DISD can’t afford to wait on bond program

The 2008 Dallas ISD bond program is more than just new buildings. It’s about innovative, proven approaches to education that would help all students graduate ready to succeed in college or enter the workforce equipped to handle the technology-driven, sophisticated positions of today’s (and tomorrow’s) job market.

The student-focused $1.35 billion bond package, which goes to voters May 10, would fund the building of schools in new areas and provide replacement schools and campus renovations. It would also fund science labs, kitchen and dining refurbishments, athletic facilities, computer labs and other nuts-and-bolt improvements.

Beyond bricks and mortar, the bond program targets best practices within the school system and expands them. One such successful approach is the single-sex-school concept. Studies show that gender-separate formats can boost grades and test scores for girls and boys and help break down gender stereotypes.

In 2004, DISD’s Irma Rangel Young Women’s Leadership School gained recognition as the first public all-girl school in Texas – and has since served as a model for other Texas cities. Built to accommodate grades six through 12, the school’s mission is to “to nurture the intellectual curiosity and creativity of young women.” The students’ astounding success – from academics to extracurriculars – has led to many awards for Irma Rangel, including being named a TEA exemplary school.

Building on that success, B.F. Darrell, an Oak Cliff elementary school, would be reconfigured into a Young Men’s Leadership School. Parents and students across Dallas are eager to see the girls’ success repeated.

Another victory for DISD is the Early College High School concept, introduced in fall 2006 at Mountain View College. Beginning in ninth grade, this rigorous academic program prepares students for college by immersing them in college-level classes and college culture. Graduates leave high school with a diploma and an associate’s degree or up to 60 hours of college credit to be used at a four-year university. In its second year, Mountain View ECHS is seeing early indicators of success, including a 97 percent average daily attendance rate among its 210 students, who earned from three to 22 hours of college credit in their freshman year alone.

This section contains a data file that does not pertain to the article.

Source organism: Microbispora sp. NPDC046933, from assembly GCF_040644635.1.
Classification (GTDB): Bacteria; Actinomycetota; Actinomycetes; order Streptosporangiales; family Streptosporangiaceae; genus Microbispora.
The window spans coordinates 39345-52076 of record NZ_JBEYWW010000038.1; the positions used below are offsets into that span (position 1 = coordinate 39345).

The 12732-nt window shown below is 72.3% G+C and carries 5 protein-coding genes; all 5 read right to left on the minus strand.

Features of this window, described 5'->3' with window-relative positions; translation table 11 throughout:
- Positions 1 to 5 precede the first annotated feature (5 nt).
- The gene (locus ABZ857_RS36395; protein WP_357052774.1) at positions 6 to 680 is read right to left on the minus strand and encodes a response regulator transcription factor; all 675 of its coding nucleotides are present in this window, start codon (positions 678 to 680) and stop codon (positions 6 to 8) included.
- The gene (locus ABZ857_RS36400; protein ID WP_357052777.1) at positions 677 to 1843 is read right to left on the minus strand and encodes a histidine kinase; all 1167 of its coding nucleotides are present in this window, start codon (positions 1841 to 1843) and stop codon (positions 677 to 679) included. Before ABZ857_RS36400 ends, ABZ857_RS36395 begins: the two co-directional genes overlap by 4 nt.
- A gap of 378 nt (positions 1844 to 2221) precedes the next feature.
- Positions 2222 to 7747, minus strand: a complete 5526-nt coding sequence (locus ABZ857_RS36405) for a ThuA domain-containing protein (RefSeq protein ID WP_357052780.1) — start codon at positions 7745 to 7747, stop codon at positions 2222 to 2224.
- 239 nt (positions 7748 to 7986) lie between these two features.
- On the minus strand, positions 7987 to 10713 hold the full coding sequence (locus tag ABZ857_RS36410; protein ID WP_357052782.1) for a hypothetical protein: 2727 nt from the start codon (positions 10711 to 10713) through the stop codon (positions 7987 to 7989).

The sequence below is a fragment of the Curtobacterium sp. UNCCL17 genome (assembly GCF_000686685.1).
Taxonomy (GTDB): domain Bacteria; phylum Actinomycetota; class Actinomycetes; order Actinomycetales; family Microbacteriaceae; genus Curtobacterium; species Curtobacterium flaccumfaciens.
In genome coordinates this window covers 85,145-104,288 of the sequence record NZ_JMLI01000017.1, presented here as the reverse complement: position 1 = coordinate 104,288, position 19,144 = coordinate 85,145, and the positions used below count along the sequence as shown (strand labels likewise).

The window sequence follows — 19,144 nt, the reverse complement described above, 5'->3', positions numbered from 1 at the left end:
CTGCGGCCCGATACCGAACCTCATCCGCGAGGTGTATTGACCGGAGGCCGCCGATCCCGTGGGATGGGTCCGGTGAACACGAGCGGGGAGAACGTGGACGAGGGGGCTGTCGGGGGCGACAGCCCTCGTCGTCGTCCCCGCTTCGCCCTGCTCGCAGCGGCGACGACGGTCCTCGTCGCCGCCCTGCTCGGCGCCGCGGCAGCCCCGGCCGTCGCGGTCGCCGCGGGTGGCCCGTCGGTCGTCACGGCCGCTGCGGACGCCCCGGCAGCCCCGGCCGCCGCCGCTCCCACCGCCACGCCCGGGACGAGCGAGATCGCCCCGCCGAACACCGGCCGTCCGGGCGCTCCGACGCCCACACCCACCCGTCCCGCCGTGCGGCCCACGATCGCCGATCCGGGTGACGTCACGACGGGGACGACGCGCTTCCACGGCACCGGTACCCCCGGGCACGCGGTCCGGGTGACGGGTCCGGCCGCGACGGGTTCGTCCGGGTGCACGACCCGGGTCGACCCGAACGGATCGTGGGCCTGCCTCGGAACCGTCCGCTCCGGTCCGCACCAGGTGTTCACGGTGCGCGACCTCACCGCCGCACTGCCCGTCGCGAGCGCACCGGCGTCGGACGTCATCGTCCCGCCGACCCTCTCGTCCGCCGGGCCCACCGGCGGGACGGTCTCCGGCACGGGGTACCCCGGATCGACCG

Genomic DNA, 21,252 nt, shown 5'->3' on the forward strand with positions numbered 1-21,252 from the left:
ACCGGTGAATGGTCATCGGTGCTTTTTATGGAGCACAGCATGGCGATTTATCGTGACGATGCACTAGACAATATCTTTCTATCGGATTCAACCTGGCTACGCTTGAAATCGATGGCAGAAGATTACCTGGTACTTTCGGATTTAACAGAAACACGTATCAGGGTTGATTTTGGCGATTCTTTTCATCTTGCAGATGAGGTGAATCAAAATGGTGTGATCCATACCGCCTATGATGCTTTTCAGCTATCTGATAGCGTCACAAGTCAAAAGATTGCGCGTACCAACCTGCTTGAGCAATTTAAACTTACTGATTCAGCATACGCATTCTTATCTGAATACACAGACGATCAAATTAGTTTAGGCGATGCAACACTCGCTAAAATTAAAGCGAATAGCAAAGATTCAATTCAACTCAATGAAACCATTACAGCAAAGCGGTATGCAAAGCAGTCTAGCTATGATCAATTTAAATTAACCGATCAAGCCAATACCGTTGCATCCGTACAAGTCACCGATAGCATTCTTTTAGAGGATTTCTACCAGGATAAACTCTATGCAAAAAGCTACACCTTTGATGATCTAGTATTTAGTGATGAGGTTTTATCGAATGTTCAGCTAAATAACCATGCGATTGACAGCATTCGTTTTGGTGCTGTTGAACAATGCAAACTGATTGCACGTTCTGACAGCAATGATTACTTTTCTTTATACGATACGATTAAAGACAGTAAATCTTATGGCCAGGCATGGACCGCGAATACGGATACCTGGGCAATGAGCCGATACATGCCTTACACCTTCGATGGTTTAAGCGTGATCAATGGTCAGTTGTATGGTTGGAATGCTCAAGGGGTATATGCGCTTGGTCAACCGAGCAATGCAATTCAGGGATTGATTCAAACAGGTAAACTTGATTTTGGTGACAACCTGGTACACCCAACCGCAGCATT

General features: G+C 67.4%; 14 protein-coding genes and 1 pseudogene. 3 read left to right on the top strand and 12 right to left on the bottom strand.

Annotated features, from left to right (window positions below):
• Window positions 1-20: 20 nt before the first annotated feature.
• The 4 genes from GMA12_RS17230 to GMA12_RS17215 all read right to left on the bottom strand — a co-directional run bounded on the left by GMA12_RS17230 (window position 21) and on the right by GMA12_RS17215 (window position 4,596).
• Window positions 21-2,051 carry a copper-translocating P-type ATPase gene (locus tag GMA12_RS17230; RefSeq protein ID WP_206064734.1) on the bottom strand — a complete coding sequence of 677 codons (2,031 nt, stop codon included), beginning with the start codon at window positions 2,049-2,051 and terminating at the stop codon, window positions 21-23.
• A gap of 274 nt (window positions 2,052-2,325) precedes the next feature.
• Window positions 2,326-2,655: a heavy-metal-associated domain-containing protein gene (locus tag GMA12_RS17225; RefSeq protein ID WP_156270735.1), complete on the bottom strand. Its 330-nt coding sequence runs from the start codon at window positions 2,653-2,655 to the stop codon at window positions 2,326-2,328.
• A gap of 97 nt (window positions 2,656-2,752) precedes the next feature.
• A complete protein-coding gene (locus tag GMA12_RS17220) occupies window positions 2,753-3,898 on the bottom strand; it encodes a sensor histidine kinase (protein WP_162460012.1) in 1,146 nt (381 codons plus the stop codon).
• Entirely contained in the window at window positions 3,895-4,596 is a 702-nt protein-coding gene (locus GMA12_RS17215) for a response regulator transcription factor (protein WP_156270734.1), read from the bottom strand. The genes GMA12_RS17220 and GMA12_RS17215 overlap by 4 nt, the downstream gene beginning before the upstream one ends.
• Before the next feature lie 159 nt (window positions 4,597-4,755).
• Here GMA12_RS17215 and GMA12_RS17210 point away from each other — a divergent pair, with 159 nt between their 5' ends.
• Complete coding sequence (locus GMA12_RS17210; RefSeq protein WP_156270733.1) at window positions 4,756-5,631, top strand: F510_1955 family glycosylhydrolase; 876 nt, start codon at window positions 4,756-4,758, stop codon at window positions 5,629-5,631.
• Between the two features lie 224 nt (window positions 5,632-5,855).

Expanding upon this success, the 2008 bond program would fund an additional venture with the University of North Texas by constructing a second ECHS adjoining UNT’s Dallas campus. It would give high school graduates, from both ECHS programs, the option to transition into UNT’s program with virtually no disruption. This results in students completing their bachelor degrees as young as 19 or 20 and being ready to pursue well-paying jobs or higher-level education.

Also on tap for downtown Dallas is a state-of-the-art business and technology magnet, designed to draw upon the energy and resources of the business community (much as Booker T. Washington High School for the Performing and Visual Arts does in the Arts District). Students would benefit from specialized curriculum and participate in internships, summer jobs, field trips and mentoring relationships with downtown firms.

A campaign mailer sums it up – “Our next generation of doctors, accountants and astronauts need your help on May 10.” And we can’t forget our future teachers, architects, journalists and entrepreneurs.

Some say the district should wait on the bond program, but we cannot afford to do that. Today’s investment in our students will pay dividends by creating a strong, educated workforce that will keep Dallas competitive and our economy strong.

Join me and hundreds of Dallas community groups, business organizations, concerned parents and community leaders to support our kids with a “yes” vote.

Dr. Alfonso Pino is a Dallas businessman, physician and chair-elect of the Greater Dallas Hispanic Chamber of Commerce. His e-mail address is apino@rapimed.com. For more information about the DISD bond program, visit www.ourstudentsourfuture.com.